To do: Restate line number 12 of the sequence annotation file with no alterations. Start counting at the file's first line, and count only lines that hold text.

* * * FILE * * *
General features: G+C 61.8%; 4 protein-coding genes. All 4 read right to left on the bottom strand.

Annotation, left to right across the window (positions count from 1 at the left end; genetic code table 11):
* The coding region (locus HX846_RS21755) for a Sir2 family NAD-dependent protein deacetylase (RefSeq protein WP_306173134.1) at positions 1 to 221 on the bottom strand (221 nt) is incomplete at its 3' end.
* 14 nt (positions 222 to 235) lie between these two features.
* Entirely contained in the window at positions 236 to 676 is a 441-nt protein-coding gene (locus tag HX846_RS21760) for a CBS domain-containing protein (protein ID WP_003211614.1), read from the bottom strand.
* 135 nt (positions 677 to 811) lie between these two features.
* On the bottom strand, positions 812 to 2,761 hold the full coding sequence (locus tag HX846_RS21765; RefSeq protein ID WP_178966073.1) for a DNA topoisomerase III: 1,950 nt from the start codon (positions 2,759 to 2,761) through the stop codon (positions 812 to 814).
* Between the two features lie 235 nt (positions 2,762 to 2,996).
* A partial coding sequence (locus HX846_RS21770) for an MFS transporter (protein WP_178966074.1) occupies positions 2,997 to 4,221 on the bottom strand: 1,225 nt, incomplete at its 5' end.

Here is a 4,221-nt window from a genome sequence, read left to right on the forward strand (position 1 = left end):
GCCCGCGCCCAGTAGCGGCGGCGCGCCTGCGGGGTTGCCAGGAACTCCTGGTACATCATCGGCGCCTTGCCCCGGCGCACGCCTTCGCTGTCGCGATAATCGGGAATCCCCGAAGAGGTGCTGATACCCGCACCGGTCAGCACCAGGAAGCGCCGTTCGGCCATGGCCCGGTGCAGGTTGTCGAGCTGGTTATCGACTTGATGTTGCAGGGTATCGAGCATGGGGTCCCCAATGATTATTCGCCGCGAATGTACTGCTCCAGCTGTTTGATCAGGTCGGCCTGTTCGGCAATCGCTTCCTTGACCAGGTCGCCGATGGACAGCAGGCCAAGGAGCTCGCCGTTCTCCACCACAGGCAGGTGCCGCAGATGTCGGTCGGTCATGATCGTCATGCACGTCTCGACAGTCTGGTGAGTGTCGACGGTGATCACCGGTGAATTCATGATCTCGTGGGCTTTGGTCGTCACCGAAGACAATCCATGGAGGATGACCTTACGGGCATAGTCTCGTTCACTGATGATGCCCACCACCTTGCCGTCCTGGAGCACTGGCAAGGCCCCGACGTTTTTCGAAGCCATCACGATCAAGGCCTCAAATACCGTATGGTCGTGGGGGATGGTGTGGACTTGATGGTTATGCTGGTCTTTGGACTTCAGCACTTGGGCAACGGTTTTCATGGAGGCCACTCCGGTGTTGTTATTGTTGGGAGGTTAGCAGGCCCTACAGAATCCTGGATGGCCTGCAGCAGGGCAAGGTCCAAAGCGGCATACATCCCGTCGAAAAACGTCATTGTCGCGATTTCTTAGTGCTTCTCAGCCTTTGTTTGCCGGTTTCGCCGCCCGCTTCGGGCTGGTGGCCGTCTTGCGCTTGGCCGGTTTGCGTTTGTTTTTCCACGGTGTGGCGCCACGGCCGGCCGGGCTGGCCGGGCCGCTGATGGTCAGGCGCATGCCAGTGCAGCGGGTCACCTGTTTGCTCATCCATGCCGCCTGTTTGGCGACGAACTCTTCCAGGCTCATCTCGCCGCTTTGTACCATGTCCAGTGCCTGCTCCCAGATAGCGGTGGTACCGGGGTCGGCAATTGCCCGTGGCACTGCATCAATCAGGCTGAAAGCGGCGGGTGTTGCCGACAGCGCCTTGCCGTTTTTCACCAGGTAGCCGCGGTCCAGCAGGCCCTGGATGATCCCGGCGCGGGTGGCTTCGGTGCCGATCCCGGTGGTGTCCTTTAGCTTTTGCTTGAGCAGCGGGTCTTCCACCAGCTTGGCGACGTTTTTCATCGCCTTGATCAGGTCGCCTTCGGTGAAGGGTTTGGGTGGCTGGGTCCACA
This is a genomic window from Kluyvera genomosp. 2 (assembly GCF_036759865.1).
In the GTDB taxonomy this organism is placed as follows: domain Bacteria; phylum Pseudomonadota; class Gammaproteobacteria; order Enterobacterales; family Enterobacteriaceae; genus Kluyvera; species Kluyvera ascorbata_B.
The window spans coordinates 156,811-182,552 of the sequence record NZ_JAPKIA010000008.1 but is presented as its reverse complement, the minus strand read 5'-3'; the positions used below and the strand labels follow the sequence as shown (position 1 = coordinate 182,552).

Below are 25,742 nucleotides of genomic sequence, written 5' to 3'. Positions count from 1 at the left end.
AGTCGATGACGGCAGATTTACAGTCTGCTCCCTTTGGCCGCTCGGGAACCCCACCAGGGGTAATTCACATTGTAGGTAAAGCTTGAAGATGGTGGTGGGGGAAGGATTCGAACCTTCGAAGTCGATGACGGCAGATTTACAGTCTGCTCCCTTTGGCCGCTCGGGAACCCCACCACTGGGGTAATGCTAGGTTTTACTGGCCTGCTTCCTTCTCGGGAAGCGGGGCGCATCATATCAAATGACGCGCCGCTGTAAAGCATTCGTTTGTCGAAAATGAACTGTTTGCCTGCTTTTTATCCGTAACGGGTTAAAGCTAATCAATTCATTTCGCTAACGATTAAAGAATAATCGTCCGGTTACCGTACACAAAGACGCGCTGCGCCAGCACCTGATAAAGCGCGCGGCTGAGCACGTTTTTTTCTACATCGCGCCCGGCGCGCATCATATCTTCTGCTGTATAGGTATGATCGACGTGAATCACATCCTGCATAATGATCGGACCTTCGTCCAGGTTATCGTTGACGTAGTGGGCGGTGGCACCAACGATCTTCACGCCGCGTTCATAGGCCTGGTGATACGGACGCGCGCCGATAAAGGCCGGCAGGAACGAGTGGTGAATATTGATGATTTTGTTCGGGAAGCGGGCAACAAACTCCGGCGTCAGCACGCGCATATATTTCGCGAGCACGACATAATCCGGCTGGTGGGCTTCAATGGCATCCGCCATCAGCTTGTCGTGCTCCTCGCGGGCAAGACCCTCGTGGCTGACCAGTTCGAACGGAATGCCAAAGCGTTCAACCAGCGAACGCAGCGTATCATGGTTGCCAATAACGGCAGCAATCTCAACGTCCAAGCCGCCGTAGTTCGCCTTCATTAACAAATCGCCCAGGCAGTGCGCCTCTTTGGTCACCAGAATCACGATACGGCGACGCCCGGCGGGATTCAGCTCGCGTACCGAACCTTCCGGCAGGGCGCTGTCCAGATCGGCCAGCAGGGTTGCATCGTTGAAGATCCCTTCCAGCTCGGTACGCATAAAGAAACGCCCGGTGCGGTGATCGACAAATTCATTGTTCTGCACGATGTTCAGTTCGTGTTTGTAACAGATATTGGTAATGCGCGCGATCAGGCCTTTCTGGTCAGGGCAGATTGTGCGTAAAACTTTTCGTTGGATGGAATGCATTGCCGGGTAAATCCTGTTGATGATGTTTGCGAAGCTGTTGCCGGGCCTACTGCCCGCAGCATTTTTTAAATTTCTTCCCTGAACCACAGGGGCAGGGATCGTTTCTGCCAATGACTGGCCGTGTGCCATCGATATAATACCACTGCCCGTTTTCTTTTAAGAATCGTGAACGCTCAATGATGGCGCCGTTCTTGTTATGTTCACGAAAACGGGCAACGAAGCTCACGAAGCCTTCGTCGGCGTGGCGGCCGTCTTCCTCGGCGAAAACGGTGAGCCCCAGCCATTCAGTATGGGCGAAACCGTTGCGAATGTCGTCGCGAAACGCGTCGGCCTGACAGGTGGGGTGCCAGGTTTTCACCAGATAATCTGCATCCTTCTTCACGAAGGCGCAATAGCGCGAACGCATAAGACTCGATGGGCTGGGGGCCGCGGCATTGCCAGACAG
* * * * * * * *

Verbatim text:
This is a genomic window from Kluyvera genomosp. 2 (assembly GCF_036759865.1).